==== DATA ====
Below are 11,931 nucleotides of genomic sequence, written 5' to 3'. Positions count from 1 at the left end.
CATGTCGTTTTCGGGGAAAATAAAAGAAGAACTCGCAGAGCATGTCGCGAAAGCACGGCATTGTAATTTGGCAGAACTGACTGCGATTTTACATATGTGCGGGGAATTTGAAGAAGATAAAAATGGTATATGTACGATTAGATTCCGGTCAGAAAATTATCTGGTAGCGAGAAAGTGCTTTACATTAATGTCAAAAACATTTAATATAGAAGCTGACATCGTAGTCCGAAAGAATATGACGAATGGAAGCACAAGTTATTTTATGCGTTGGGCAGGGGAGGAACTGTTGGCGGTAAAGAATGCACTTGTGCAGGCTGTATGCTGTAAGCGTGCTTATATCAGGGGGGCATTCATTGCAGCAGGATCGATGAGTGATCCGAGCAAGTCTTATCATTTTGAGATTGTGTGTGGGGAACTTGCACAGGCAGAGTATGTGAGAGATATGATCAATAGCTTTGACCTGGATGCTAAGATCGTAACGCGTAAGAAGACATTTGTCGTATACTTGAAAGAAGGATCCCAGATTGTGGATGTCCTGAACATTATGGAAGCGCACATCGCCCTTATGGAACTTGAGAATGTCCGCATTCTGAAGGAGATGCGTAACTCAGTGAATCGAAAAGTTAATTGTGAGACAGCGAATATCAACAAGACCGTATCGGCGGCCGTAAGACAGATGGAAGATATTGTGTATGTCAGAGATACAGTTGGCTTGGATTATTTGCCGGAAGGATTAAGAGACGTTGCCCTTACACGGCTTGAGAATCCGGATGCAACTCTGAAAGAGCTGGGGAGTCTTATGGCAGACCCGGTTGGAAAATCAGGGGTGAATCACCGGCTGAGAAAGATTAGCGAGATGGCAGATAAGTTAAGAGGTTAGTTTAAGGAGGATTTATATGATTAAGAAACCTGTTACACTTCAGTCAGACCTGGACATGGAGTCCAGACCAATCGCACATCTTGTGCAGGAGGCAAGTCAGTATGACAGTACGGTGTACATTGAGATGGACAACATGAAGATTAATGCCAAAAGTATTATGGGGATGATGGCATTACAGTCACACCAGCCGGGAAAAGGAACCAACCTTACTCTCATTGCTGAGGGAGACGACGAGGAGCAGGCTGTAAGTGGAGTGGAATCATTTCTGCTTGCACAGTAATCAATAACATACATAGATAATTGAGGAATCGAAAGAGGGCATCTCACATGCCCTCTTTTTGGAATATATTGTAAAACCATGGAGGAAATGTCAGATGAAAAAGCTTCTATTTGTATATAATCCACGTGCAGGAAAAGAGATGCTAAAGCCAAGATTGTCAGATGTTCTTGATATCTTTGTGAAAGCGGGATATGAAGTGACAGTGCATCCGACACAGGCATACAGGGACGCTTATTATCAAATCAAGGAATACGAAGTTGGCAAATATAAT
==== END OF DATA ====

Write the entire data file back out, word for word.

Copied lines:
Below are 11,931 nucleotides of genomic sequence, written 5' to 3'. Positions count from 1 at the left end.
CATGTCGTTTTCGGGGAAAATAAAAGAAGAACTCGCAGAGCATGTCGCGAAAGCACGGCATTGTAATTTGGCAGAACTGACTGCGATTTTACATATGTGCGGGGAATTTGAAGAAGATAAAAATGGTATATGTACGATTAGATTCCGGTCAGAAAATTATCTGGTAGCGAGAAAGTGCTTTACATTAATGTCAAAAACATTTAATATAGAAGCTGACATCGTAGTCCGAAAGAATATGACGAATGGAAGCACAAGTTATTTTATGCGTTGGGCAGGGGAGGAACTGTTGGCGGTAAAGAATGCACTTGTGCAGGCTGTATGCTGTAAGCGTGCTTATATCAGGGGGGCATTCATTGCAGCAGGATCGATGAGTGATCCGAGCAAGTCTTATCATTTTGAGATTGTGTGTGGGGAACTTGCACAGGCAGAGTATGTGAGAGATATGATCAATAGCTTTGACCTGGATGCTAAGATCGTAACGCGTAAGAAGACATTTGTCGTATACTTGAAAGAAGGATCCCAGATTGTGGATGTCCTGAACATTATGGAAGCGCACATCGCCCTTATGGAACTTGAGAATGTCCGCATTCTGAAGGAGATGCGTAACTCAGTGAATCGAAAAGTTAATTGTGAGACAGCGAATATCAACAAGACCGTATCGGCGGCCGTAAGACAGATGGAAGATATTGTGTATGTCAGAGATACAGTTGGCTTGGATTATTTGCCGGAAGGATTAAGAGACGTTGCCCTTACACGGCTTGAGAATCCGGATGCAACTCTGAAAGAGCTGGGGAGTCTTATGGCAGACCCGGTTGGAAAATCAGGGGTGAATCACCGGCTGAGAAAGATTAGCGAGATGGCAGATAAGTTAAGAGGTTAGTTTAAGGAGGATTTATATGATTAAGAAACCTGTTACACTTCAGTCAGACCTGGACATGGAGTCCAGACCAATCGCACATCTTGTGCAGGAGGCAAGTCAGTATGACAGTACGGTGTACATTGAGATGGACAACATGAAGATTAATGCCAAAAGTATTATGGGGATGATGGCATTACAGTCACACCAGCCGGGAAAAGGAACCAACCTTACTCTCATTGCTGAGGGAGACGACGAGGAGCAGGCTGTAAGTGGAGTGGAATCATTTCTGCTTGCACAGTAATCAATAACATACATAGATAATTGAGGAATCGAAAGAGGGCATCTCACATGCCCTCTTTTTGGAATATATTGTAAAACCATGGAGGAAATGTCAGATGAAAAAGCTTCTATTTGTATATAATCCACGTGCAGGAAAAGAGATGCTAAAGCCAAGATTGTCAGATGTTCTTGATATCTTTGTGAAAGCGGGATATGAAGTGACAGTGCATCCGACACAGGCATACAGGGACGCTTATTATCAAATCAAGGAATACGAAGTTGGCAAATATAAT